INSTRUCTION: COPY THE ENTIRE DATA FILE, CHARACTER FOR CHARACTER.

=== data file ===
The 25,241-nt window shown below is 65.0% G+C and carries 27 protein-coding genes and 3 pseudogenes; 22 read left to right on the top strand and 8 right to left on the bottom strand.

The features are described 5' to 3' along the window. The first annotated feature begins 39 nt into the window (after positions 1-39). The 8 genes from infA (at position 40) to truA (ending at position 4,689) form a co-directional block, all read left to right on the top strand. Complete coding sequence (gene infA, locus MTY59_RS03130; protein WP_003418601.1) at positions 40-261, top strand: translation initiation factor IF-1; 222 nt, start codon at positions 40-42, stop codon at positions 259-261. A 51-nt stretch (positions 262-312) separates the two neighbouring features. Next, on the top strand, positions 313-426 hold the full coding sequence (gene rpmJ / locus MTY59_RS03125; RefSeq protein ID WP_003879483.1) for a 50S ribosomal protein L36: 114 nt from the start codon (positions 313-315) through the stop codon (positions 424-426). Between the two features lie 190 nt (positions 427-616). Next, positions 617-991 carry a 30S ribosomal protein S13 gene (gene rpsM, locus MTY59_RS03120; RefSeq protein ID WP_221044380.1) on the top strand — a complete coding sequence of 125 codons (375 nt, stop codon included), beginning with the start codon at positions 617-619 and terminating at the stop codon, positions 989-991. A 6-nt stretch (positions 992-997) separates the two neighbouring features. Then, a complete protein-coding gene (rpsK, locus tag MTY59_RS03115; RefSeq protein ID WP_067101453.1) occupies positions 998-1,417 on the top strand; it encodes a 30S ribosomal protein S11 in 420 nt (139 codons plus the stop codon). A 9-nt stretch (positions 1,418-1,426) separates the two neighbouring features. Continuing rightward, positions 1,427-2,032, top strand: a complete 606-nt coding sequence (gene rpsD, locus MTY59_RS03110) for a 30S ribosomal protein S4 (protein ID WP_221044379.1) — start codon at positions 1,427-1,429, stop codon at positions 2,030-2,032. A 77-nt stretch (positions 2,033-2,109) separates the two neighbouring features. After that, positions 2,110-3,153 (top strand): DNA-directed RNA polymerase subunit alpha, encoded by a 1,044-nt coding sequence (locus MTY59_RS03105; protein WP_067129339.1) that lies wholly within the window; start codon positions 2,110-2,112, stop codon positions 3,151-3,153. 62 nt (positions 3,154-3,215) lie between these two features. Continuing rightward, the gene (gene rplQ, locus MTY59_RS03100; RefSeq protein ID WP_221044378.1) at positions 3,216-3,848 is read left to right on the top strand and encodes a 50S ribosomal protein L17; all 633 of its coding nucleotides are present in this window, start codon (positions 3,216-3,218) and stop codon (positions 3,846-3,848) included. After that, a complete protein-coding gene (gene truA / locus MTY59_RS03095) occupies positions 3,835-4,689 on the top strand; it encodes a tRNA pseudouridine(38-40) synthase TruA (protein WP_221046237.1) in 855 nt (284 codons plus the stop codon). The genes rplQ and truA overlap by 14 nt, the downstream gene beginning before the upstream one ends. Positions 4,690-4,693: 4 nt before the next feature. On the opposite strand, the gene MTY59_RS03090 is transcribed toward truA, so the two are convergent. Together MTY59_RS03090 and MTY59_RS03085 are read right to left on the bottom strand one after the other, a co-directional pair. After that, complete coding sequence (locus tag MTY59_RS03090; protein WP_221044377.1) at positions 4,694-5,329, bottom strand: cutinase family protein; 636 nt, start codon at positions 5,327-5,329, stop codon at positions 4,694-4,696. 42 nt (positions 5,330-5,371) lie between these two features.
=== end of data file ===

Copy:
The 25,241-nt window shown below is 65.0% G+C and carries 27 protein-coding genes and 3 pseudogenes; 22 read left to right on the top strand and 8 right to left on the bottom strand.

The features are described 5' to 3' along the window. The first annotated feature begins 39 nt into the window (after positions 1-39). The 8 genes from infA (at position 40) to truA (ending at position 4,689) form a co-directional block, all read left to right on the top strand. Complete coding sequence (gene infA, locus MTY59_RS03130; protein WP_003418601.1) at positions 40-261, top strand: translation initiation factor IF-1; 222 nt, start codon at positions 40-42, stop codon at positions 259-261. A 51-nt stretch (positions 262-312) separates the two neighbouring features. Next, on the top strand, positions 313-426 hold the full coding sequence (gene rpmJ / locus MTY59_RS03125; RefSeq protein ID WP_003879483.1) for a 50S ribosomal protein L36: 114 nt from the start codon (positions 313-315) through the stop codon (positions 424-426). Between the two features lie 190 nt (positions 427-616). Next, positions 617-991 carry a 30S ribosomal protein S13 gene (gene rpsM, locus MTY59_RS03120; RefSeq protein ID WP_221044380.1) on the top strand — a complete coding sequence of 125 codons (375 nt, stop codon included), beginning with the start codon at positions 617-619 and terminating at the stop codon, positions 989-991. A 6-nt stretch (positions 992-997) separates the two neighbouring features. Then, a complete protein-coding gene (rpsK, locus tag MTY59_RS03115; RefSeq protein ID WP_067101453.1) occupies positions 998-1,417 on the top strand; it encodes a 30S ribosomal protein S11 in 420 nt (139 codons plus the stop codon). A 9-nt stretch (positions 1,418-1,426) separates the two neighbouring features. Continuing rightward, positions 1,427-2,032, top strand: a complete 606-nt coding sequence (gene rpsD, locus MTY59_RS03110) for a 30S ribosomal protein S4 (protein ID WP_221044379.1) — start codon at positions 1,427-1,429, stop codon at positions 2,030-2,032. A 77-nt stretch (positions 2,033-2,109) separates the two neighbouring features. After that, positions 2,110-3,153 (top strand): DNA-directed RNA polymerase subunit alpha, encoded by a 1,044-nt coding sequence (locus MTY59_RS03105; protein WP_067129339.1) that lies wholly within the window; start codon positions 2,110-2,112, stop codon positions 3,151-3,153. 62 nt (positions 3,154-3,215) lie between these two features. Continuing rightward, the gene (gene rplQ, locus MTY59_RS03100; RefSeq protein ID WP_221044378.1) at positions 3,216-3,848 is read left to right on the top strand and encodes a 50S ribosomal protein L17; all 633 of its coding nucleotides are present in this window, start codon (positions 3,216-3,218) and stop codon (positions 3,846-3,848) included. After that, a complete protein-coding gene (gene truA / locus MTY59_RS03095) occupies positions 3,835-4,689 on the top strand; it encodes a tRNA pseudouridine(38-40) synthase TruA (protein WP_221046237.1) in 855 nt (284 codons plus the stop codon). The genes rplQ and truA overlap by 14 nt, the downstream gene beginning before the upstream one ends. Positions 4,690-4,693: 4 nt before the next feature. On the opposite strand, the gene MTY59_RS03090 is transcribed toward truA, so the two are convergent. Together MTY59_RS03090 and MTY59_RS03085 are read right to left on the bottom strand one after the other, a co-directional pair. After that, complete coding sequence (locus tag MTY59_RS03090; protein WP_221044377.1) at positions 4,694-5,329, bottom strand: cutinase family protein; 636 nt, start codon at positions 5,327-5,329, stop codon at positions 4,694-4,696. 42 nt (positions 5,330-5,371) lie between these two features.